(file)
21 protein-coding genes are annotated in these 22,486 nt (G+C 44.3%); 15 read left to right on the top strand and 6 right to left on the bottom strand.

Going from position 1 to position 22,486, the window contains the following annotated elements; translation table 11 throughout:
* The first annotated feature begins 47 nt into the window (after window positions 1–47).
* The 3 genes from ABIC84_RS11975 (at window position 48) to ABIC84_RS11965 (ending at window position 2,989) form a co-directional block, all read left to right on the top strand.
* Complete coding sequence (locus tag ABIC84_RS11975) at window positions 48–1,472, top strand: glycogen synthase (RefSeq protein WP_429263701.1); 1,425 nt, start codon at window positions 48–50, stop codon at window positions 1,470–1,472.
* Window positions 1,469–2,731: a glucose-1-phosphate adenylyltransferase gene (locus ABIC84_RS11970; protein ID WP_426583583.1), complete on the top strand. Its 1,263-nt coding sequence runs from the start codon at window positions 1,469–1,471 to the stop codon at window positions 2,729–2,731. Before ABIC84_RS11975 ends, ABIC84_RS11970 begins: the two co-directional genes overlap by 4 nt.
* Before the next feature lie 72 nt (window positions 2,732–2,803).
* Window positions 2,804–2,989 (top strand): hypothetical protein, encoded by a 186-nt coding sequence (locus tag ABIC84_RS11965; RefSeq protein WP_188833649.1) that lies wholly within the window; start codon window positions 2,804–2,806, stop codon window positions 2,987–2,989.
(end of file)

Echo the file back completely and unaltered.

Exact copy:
21 protein-coding genes are annotated in these 22,486 nt (G+C 44.3%); 15 read left to right on the top strand and 6 right to left on the bottom strand.

Going from position 1 to position 22,486, the window contains the following annotated elements; translation table 11 throughout:
* The first annotated feature begins 47 nt into the window (after window positions 1–47).
* The 3 genes from ABIC84_RS11975 (at window position 48) to ABIC84_RS11965 (ending at window position 2,989) form a co-directional block, all read left to right on the top strand.
* Complete coding sequence (locus tag ABIC84_RS11975) at window positions 48–1,472, top strand: glycogen synthase (RefSeq protein WP_429263701.1); 1,425 nt, start codon at window positions 48–50, stop codon at window positions 1,470–1,472.
* Window positions 1,469–2,731: a glucose-1-phosphate adenylyltransferase gene (locus ABIC84_RS11970; protein ID WP_426583583.1), complete on the top strand. Its 1,263-nt coding sequence runs from the start codon at window positions 1,469–1,471 to the stop codon at window positions 2,729–2,731. Before ABIC84_RS11975 ends, ABIC84_RS11970 begins: the two co-directional genes overlap by 4 nt.
* Before the next feature lie 72 nt (window positions 2,732–2,803).
* Window positions 2,804–2,989 (top strand): hypothetical protein, encoded by a 186-nt coding sequence (locus tag ABIC84_RS11965; RefSeq protein WP_188833649.1) that lies wholly within the window; start codon window positions 2,804–2,806, stop codon window positions 2,987–2,989.